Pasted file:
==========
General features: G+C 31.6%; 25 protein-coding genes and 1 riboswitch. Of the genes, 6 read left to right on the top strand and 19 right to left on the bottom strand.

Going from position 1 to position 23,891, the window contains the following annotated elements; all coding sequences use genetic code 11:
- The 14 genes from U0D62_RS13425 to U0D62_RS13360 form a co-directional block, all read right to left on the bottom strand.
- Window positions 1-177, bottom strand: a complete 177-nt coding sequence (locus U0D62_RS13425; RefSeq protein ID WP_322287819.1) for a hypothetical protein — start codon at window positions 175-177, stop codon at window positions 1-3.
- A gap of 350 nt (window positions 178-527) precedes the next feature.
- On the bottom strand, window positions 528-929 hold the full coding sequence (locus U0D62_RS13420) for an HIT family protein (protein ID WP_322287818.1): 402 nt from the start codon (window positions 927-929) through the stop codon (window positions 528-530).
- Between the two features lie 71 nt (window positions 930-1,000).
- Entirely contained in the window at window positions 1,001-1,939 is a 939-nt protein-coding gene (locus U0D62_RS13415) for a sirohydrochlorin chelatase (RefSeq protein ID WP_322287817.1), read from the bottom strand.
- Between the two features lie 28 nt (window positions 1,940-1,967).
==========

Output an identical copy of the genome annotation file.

General features: G+C 31.6%; 25 protein-coding genes and 1 riboswitch. Of the genes, 6 read left to right on the top strand and 19 right to left on the bottom strand.

Going from position 1 to position 23,891, the window contains the following annotated elements; all coding sequences use genetic code 11:
- The 14 genes from U0D62_RS13425 to U0D62_RS13360 form a co-directional block, all read right to left on the bottom strand.
- Window positions 1-177, bottom strand: a complete 177-nt coding sequence (locus U0D62_RS13425; RefSeq protein ID WP_322287819.1) for a hypothetical protein — start codon at window positions 175-177, stop codon at window positions 1-3.
- A gap of 350 nt (window positions 178-527) precedes the next feature.
- On the bottom strand, window positions 528-929 hold the full coding sequence (locus U0D62_RS13420) for an HIT family protein (protein ID WP_322287818.1): 402 nt from the start codon (window positions 927-929) through the stop codon (window positions 528-530).
- Between the two features lie 71 nt (window positions 930-1,000).
- Entirely contained in the window at window positions 1,001-1,939 is a 939-nt protein-coding gene (locus U0D62_RS13415) for a sirohydrochlorin chelatase (RefSeq protein ID WP_322287817.1), read from the bottom strand.
- Between the two features lie 28 nt (window positions 1,940-1,967).